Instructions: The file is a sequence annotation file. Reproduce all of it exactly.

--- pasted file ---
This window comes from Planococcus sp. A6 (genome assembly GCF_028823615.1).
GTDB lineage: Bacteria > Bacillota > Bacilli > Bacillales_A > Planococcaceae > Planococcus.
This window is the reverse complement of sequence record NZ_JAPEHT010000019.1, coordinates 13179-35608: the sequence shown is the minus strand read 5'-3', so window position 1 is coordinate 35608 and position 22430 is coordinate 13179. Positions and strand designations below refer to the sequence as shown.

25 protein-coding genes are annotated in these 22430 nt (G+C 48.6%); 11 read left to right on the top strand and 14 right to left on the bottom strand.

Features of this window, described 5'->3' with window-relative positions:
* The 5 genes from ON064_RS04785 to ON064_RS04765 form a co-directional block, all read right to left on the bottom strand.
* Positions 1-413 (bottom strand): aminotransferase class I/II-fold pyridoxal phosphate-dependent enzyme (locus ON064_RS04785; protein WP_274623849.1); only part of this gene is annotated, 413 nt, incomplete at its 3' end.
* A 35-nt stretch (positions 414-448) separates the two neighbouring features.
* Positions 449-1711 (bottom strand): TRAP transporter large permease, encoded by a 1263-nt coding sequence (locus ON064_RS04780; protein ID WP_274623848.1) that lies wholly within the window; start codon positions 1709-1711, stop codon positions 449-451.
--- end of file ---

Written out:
This window comes from Planococcus sp. A6 (genome assembly GCF_028823615.1).
GTDB lineage: Bacteria > Bacillota > Bacilli > Bacillales_A > Planococcaceae > Planococcus.
This window is the reverse complement of sequence record NZ_JAPEHT010000019.1, coordinates 13179-35608: the sequence shown is the minus strand read 5'-3', so window position 1 is coordinate 35608 and position 22430 is coordinate 13179. Positions and strand designations below refer to the sequence as shown.

25 protein-coding genes are annotated in these 22430 nt (G+C 48.6%); 11 read left to right on the top strand and 14 right to left on the bottom strand.

Features of this window, described 5'->3' with window-relative positions:
* The 5 genes from ON064_RS04785 to ON064_RS04765 form a co-directional block, all read right to left on the bottom strand.
* Positions 1-413 (bottom strand): aminotransferase class I/II-fold pyridoxal phosphate-dependent enzyme (locus ON064_RS04785; protein WP_274623849.1); only part of this gene is annotated, 413 nt, incomplete at its 3' end.
* A 35-nt stretch (positions 414-448) separates the two neighbouring features.
* Positions 449-1711 (bottom strand): TRAP transporter large permease, encoded by a 1263-nt coding sequence (locus ON064_RS04780; protein ID WP_274623848.1) that lies wholly within the window; start codon positions 1709-1711, stop codon positions 449-451.